By Raheem Salman
BAGHDAD (Reuters) - Gunmen in army uniforms have seized a senior local official and prominent member of a Sunni Islamist party from his Baghdad home, police and security officials said on Saturday.
It was not clear if Riyadh al-Adhdah, who heads Baghdad's Provincial Council and belongs to the Sunni Islamist Iraqi Islamic Party, had been kidnapped by militiamen, who often wear military outfits, or detained by the authorities.
A police official speaking on condition of anonymity confirmed that men in army uniforms had taken Adhdah.
Prime Minister Nuri al-Maliki's military spokesman was not immediately available for comment on the incident.
Security in Baghdad has been breaking down as sectarian tensions deepen. The lightning advance of Sunni militants through northern Iraq last month has raised fears that Baghdad will be violently carved up along sectarian lines.
Adhdah had previously faced terrorism charges but was not convicted due to a lack of evidence. Sunni politicians have long accused Maliki's security forces of targeting them on false terrorism-related charges in a witch-hunt.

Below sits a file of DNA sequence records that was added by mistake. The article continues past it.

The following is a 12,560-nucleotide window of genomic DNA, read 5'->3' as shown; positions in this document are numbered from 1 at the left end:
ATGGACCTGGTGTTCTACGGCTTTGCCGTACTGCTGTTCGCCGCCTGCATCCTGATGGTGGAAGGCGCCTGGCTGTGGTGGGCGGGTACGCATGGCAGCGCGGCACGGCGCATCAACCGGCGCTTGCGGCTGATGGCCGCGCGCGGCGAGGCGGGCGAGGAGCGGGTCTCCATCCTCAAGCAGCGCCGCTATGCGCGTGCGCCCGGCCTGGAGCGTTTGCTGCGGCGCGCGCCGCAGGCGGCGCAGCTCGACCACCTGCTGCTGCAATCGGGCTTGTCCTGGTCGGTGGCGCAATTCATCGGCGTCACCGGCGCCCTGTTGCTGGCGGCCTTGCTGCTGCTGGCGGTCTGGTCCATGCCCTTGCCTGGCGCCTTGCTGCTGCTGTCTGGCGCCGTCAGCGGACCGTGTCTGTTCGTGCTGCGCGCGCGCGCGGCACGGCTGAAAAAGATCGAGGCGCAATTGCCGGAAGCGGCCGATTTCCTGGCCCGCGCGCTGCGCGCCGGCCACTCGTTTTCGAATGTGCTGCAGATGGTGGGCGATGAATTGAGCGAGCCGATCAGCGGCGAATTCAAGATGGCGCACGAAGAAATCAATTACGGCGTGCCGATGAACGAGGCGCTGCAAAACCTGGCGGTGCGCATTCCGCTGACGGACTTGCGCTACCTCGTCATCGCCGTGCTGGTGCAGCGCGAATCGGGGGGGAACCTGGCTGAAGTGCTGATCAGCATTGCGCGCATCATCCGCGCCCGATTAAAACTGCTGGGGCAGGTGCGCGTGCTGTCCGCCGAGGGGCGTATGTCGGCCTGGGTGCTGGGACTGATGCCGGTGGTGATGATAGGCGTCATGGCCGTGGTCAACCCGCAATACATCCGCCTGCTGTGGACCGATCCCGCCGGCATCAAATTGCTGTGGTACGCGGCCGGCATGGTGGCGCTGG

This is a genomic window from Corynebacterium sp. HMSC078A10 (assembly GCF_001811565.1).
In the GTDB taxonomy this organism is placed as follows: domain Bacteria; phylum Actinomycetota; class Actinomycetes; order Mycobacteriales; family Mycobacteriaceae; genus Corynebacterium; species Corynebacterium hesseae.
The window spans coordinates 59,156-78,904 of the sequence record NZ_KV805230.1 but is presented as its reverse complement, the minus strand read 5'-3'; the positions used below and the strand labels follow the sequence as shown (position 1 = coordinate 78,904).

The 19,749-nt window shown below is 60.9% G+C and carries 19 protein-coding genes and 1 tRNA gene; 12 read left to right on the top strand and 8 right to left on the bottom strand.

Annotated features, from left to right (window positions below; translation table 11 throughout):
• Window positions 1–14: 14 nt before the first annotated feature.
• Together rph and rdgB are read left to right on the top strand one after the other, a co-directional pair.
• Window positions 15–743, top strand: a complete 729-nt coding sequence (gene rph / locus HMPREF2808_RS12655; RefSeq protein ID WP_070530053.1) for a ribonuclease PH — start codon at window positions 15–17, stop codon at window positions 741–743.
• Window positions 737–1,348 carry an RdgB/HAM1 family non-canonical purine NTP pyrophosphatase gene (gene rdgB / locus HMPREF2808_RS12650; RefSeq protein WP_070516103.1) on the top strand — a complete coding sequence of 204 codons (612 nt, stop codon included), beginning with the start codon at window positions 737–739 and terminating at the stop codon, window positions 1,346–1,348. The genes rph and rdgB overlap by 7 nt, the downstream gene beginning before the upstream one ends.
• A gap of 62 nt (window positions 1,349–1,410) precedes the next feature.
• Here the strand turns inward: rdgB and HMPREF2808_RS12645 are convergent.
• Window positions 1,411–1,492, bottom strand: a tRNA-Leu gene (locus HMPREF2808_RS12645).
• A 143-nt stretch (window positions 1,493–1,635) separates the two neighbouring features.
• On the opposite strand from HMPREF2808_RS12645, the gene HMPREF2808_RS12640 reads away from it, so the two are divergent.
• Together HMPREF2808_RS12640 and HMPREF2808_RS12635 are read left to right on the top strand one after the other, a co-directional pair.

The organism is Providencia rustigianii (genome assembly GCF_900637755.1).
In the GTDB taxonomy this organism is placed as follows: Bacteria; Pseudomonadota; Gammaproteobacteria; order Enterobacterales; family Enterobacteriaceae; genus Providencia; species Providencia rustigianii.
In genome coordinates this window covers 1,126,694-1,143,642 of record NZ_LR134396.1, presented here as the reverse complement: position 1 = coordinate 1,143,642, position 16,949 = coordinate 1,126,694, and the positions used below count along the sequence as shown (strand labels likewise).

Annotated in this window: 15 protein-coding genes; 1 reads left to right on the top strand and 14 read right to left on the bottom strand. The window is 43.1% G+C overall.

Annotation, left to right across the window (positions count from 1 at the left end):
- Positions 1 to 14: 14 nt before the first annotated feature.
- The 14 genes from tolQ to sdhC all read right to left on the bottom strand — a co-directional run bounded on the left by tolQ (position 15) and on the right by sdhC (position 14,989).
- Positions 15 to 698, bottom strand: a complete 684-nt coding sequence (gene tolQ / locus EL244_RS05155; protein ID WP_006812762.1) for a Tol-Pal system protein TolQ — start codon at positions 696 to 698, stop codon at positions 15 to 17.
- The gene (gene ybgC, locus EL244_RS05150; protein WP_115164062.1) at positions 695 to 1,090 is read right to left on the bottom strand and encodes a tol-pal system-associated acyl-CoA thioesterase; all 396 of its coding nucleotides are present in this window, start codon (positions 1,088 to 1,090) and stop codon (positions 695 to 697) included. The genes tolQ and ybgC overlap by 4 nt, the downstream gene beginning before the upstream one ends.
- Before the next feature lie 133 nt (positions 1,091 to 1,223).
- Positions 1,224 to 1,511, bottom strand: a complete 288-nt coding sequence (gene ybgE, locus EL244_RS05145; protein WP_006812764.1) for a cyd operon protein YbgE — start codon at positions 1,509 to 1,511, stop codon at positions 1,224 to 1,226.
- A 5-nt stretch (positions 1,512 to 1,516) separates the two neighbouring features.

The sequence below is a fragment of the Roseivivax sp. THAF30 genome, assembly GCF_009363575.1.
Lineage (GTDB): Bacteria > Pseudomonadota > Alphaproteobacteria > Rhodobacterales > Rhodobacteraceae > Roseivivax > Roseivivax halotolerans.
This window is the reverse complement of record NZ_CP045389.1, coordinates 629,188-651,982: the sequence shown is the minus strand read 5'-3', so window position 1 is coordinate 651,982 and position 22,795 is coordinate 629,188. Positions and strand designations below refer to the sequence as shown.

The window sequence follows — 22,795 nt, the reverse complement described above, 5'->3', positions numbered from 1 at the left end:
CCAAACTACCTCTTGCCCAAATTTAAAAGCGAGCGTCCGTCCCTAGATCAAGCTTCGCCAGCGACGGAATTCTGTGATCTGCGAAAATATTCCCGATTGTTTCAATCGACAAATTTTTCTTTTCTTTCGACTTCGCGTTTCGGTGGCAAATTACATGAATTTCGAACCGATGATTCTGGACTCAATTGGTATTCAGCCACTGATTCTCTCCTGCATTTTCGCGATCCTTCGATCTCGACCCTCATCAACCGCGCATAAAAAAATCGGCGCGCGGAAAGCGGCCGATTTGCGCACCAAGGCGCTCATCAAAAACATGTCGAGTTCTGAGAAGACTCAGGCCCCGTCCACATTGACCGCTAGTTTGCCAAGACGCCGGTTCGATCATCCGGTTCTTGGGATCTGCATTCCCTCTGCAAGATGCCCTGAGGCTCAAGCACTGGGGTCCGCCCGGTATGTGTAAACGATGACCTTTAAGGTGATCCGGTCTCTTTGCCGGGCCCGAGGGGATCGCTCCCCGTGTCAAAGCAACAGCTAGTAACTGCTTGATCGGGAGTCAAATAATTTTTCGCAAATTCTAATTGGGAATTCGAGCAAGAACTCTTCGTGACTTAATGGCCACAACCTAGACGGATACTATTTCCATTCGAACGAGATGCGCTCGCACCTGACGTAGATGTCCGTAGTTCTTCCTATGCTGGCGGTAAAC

Tensions between Sunnis and Shi'ites are increasingly at the forefront of the violence in Iraq, threatening to fragment the country.
Sunni insurgents militants led by the hardline Islamic State seized vast swathes of territory in the north last month, posing the biggest challenge to Maliki's Shi'ite-led government since U.S. forces withdrew in 2011.
Critics say Maliki, a Shi'ite, is a divisive figure whose alienation of Sunnis has fueled sectarian hatred and played into the hands of insurgents.
The head of the Provincial Council's security committee told Reuters that Adhdah was seized along with four of his bodyguards from his home in the mostly Sunni district of Adhamiya by men in army uniforms driving SUVs.
Provincial councils are the top tier of local government in a system set up after the U.S. invasion in 2003. Its members are elected.
Speaker of parliament Salim al-Jabouri, who is also a member of the Iraqi Islamic Party, said at a press conference after a meeting with Maliki on Saturday that the prime minister had a "big role" to play in Adhdah's case.
Maliki, who spoke to reporters after Jabouri, did not mention the incident.
(Writing by Maggie Fick; Editing by Raissa Kasolowsky)